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Reflecting on Experiences with Mirror Therapy

Updated: Apr 28

Those who do not want to, or cannot, use painkillers to control their Phantom Limb Pain often seek out non-pharmacological alternatives. One which comes up time and time again is Mirror Therapy.

The principle of mirror therapy (MT) is the use of a mirror to create a reflective illusion of an affected limb in order to trick the brain into thinking movement has occurred without pain, or to create positive visual feedback of a limb movement. It involves placing the affected limb behind a mirror, which is sited so the reflection of the opposing limb appears in place of the hidden limb.

Clinicians can create this illusion with a mirror box. This device is simply a box with a mirror in the centre allowing hands to be placed on either side of the mirror. The affected limb is kept always covered and the unaffected limb is kept on the other side whose reflection can be seen on the mirror.


Mirror therapy was first proposed as a potential therapeutic intervention by Vilayanur S. Ramachandran to help alleviate Phantom limb pain; a condition in which patients feel they still have a pain in the limb after amputation.

Ramachandran first devised the technique in an attempt to help those with phantom limb pain resolve what they termed a ‘learned paralysis’ of the painful phantom limb. The visual feedback, from viewing the reflection of the intact limb in place of the phantom limb, made it possible for the patient to perceive movement in the phantom limb. Their hypothesis was that every time the patient attempted to move the paralyzed limb, they received sensory feedback (through vision and proprioception) that the limb did not move. This feedback stamped itself into the brain circuitry through a process of Hebbian learning, so that, even when the limb was no longer present, the brain had learned that the limb (and subsequent phantom) was paralyzed. To retrain the brain, and thereby eliminate the learned paralysis, Ramachandran and Rogers-Ramachandran created the mirror box.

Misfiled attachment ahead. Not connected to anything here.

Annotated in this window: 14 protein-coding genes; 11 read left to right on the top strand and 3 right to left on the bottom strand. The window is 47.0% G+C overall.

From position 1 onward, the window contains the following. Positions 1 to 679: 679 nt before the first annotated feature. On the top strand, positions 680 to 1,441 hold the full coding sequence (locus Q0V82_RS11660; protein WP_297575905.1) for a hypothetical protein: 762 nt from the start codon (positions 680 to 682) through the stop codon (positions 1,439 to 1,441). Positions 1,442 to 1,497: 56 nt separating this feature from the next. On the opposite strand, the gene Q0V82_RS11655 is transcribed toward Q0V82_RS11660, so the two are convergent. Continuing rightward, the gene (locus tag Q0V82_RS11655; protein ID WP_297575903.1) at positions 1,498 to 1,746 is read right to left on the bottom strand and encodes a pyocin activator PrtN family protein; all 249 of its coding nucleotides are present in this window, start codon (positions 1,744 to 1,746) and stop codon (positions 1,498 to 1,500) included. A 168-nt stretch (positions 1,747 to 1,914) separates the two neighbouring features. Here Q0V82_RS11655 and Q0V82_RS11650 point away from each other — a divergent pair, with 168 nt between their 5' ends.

This approach exploits the brain’s preference to prioritise visual feedback over somatosensory/proprioceptive feedback concerning limb position. In conditions such as phantom limb pain (PLP) where neuropathic processes cause issues with pain, related or unrelated to movement, this approach is thought to offer potential relief.

It is thought that the brain's natural inclination to prioritise visual feedback over all others would make MT a more powerful tool. However, research evidence is currently lacking in support of this hypothesis. It is to be noted that the major difference in the neuronal reorganisation while using a mirror box is that the ipsilateral hemisphere's neurons give connection to the same side affected limbs rather than the conventional therapies which target the neuronal reorganization of the contralateral hemisphere.


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